At the end of 2010, I quit AT Interactive. I wrote a goodbye email to co-workers and friends at the company. I published that goodbye letter here on this site. Continuing this theme, my time at Engine Yard ended at the end of 2011. I wrote a goodbye letter to them too. Here it is.
My dearest Engine Yarders.
This time last year, I had just quit working at AT Interactive vowing to never work for anyone else again. Instead, I would finally take My Dreams™ off the back burner to take a shot at them. Shortly there after, I got seduced by VMware to help them launch Cloud Foundry. After just a few minutes there, I re-remembered that me and BIG companies don’t mix.
And then there was Dr Nic. He gave me what I had tried to get for years: working on Rubinius evangelism. For the past several months, we’ve succeeded at raising the profile of rbx in the Ruby community from an interesting toy project to a serious contender that everyone’s talking about. When Rubinius 2.0 drops, it’ll really shake the Ruby world up.
Evan and Brian are the real reason that Rubinius is as awesome as it is. I just got to tell people about it. On top of everything else, I’m super grateful for the support from EY to give users, fans and friends so many and such quality shirts and stickers. Everyone always loves them so.
I’m especially stoked that JRuby and Rubinius are first class citizens in EY stack. Kudos to everyone that played a role in making that happen, both socially in the company and technically in the infrastructure.
So, it’s the end of another solar revolution starting from some arbitrary point in linear time. It’s when we get all kinds of self reflective and make bold proclamations about who we are, who we’ll become and what we’ll do with the next revolution.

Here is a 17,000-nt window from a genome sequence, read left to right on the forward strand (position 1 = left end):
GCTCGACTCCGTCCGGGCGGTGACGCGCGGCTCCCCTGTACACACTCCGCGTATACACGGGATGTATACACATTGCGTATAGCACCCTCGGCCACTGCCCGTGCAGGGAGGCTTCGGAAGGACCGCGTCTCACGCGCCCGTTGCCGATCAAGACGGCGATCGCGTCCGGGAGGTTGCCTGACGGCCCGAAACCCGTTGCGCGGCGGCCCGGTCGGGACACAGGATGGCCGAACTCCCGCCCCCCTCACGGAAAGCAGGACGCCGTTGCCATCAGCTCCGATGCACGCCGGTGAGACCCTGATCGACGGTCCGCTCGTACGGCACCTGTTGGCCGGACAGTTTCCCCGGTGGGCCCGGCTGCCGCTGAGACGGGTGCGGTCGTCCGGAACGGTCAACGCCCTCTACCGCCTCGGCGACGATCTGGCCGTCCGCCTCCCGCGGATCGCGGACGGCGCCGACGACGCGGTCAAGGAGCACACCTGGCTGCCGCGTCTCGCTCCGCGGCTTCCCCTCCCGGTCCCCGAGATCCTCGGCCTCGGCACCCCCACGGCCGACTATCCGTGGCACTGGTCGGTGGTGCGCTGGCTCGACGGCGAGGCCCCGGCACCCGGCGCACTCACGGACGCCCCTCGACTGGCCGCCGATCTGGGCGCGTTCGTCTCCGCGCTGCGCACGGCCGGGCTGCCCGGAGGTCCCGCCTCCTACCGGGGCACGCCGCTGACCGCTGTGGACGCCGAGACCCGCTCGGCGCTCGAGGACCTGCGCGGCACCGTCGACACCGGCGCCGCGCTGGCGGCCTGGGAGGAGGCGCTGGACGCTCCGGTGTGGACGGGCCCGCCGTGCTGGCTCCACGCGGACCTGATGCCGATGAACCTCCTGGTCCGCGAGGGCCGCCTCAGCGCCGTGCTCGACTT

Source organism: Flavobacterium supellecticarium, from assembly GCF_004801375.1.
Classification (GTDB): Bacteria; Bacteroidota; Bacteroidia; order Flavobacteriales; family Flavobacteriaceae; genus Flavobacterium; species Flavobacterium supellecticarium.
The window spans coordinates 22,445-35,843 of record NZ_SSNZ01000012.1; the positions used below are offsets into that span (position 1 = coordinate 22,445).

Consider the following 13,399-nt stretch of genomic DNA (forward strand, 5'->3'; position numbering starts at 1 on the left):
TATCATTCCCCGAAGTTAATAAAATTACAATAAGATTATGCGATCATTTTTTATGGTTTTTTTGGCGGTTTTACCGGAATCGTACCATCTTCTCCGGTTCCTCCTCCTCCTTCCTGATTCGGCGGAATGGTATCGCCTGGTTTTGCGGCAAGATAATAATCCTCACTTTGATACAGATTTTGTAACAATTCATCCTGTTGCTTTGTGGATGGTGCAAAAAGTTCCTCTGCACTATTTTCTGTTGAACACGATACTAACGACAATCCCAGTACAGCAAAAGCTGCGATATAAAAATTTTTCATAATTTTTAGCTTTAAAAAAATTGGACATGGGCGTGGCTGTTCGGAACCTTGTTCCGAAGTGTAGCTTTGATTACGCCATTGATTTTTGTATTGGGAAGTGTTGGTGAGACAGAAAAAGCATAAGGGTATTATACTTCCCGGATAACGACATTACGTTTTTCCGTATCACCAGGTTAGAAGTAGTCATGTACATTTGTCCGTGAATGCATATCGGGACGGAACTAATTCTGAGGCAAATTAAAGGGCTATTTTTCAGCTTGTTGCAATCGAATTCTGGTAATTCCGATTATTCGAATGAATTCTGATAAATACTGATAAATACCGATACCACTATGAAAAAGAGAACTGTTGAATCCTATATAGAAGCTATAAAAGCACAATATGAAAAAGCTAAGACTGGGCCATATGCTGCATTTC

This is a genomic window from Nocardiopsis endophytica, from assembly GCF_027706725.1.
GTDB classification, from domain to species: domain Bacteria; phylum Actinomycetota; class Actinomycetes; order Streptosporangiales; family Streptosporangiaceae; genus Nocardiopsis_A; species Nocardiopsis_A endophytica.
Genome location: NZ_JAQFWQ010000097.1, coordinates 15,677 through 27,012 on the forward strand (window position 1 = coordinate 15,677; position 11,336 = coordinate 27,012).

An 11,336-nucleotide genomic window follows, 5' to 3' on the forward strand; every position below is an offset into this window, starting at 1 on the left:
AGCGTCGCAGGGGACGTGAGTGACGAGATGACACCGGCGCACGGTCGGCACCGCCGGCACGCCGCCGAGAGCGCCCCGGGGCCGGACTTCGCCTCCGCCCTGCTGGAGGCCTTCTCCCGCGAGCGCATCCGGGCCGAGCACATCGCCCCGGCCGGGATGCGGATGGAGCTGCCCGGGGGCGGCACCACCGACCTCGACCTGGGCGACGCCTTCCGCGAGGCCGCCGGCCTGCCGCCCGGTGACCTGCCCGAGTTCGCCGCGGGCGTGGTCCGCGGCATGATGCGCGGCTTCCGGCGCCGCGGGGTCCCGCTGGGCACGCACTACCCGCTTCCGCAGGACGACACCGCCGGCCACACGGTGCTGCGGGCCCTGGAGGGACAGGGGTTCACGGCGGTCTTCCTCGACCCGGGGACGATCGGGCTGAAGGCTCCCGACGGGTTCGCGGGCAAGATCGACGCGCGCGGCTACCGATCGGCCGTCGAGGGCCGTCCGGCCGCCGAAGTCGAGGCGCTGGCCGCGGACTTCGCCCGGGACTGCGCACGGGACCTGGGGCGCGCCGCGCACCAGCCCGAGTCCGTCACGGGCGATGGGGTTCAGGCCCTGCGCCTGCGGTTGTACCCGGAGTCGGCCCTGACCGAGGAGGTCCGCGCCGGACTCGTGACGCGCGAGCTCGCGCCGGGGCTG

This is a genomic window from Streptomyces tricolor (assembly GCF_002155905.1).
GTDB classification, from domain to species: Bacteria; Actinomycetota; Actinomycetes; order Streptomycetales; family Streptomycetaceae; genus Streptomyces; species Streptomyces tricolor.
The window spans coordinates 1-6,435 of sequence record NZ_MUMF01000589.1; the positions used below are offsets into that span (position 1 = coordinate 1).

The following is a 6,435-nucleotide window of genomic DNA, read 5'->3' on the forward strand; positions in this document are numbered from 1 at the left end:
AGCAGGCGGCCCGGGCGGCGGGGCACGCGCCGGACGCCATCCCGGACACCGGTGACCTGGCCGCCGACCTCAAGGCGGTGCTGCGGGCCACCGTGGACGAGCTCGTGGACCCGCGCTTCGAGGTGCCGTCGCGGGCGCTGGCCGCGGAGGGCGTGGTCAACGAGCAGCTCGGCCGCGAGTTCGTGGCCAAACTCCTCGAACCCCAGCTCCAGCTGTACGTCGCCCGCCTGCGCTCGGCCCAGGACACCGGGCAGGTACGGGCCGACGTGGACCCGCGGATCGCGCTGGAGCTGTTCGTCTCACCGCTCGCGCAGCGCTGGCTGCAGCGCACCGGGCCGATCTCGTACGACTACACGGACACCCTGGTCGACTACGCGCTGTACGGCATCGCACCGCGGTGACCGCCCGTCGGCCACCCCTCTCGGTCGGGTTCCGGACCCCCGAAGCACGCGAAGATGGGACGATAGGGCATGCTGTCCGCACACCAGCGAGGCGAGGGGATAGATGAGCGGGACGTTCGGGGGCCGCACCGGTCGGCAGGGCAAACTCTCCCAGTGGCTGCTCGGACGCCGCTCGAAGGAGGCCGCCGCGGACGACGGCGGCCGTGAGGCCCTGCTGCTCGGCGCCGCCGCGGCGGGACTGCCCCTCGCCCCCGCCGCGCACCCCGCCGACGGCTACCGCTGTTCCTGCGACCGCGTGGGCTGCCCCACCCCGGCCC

No more work on other people’s dreams at the expense of my own.
To that end, I’ll be spending the next foreseeable future working on:
If you know about those things, cool. If not, I’ll tell you offline or in person if you care to know. Both are software projects focused on data ownership.
Also, I’m starting an open source organization with a few others called:
Open Source Offsets. Its purpose will be to raise money to hire people to work on open source projects full-time. I’m excited. More about that soon.
Twenty eleven has been a kind of crazy year.
Twenty twelve is going to be totally amazeballs.
There are so many super smart and incredibly talented people at EY. I wish you all the best, as a company and as individuals. As friends are made and lost I always look back smiling never moved by struggle fate or cost.
Don’t be a stranger.
Originally published at: http://sbb.me/b4GV1